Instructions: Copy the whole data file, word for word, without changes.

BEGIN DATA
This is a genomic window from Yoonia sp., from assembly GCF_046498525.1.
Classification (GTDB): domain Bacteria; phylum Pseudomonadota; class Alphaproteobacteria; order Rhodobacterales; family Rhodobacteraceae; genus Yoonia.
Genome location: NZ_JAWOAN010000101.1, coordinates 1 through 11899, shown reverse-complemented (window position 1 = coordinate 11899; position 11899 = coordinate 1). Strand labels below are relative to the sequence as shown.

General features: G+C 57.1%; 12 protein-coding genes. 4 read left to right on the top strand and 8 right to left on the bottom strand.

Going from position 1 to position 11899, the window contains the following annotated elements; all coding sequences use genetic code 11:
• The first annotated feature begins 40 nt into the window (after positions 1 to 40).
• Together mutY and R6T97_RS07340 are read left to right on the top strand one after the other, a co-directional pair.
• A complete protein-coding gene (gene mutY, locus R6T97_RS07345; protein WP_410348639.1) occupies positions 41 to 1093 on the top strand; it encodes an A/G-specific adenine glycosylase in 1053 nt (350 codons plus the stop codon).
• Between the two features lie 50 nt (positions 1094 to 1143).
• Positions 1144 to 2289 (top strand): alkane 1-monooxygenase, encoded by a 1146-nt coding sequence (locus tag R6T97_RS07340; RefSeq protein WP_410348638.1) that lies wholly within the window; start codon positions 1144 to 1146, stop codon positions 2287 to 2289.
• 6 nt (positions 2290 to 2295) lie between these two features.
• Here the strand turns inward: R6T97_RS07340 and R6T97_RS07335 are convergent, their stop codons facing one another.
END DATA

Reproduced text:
This is a genomic window from Yoonia sp., from assembly GCF_046498525.1.
Classification (GTDB): domain Bacteria; phylum Pseudomonadota; class Alphaproteobacteria; order Rhodobacterales; family Rhodobacteraceae; genus Yoonia.
Genome location: NZ_JAWOAN010000101.1, coordinates 1 through 11899, shown reverse-complemented (window position 1 = coordinate 11899; position 11899 = coordinate 1). Strand labels below are relative to the sequence as shown.

General features: G+C 57.1%; 12 protein-coding genes. 4 read left to right on the top strand and 8 right to left on the bottom strand.

Going from position 1 to position 11899, the window contains the following annotated elements; all coding sequences use genetic code 11:
• The first annotated feature begins 40 nt into the window (after positions 1 to 40).
• Together mutY and R6T97_RS07340 are read left to right on the top strand one after the other, a co-directional pair.
• A complete protein-coding gene (gene mutY, locus R6T97_RS07345; protein WP_410348639.1) occupies positions 41 to 1093 on the top strand; it encodes an A/G-specific adenine glycosylase in 1053 nt (350 codons plus the stop codon).
• Between the two features lie 50 nt (positions 1094 to 1143).
• Positions 1144 to 2289 (top strand): alkane 1-monooxygenase, encoded by a 1146-nt coding sequence (locus tag R6T97_RS07340; RefSeq protein WP_410348638.1) that lies wholly within the window; start codon positions 1144 to 1146, stop codon positions 2287 to 2289.
• 6 nt (positions 2290 to 2295) lie between these two features.
• Here the strand turns inward: R6T97_RS07340 and R6T97_RS07335 are convergent, their stop codons facing one another.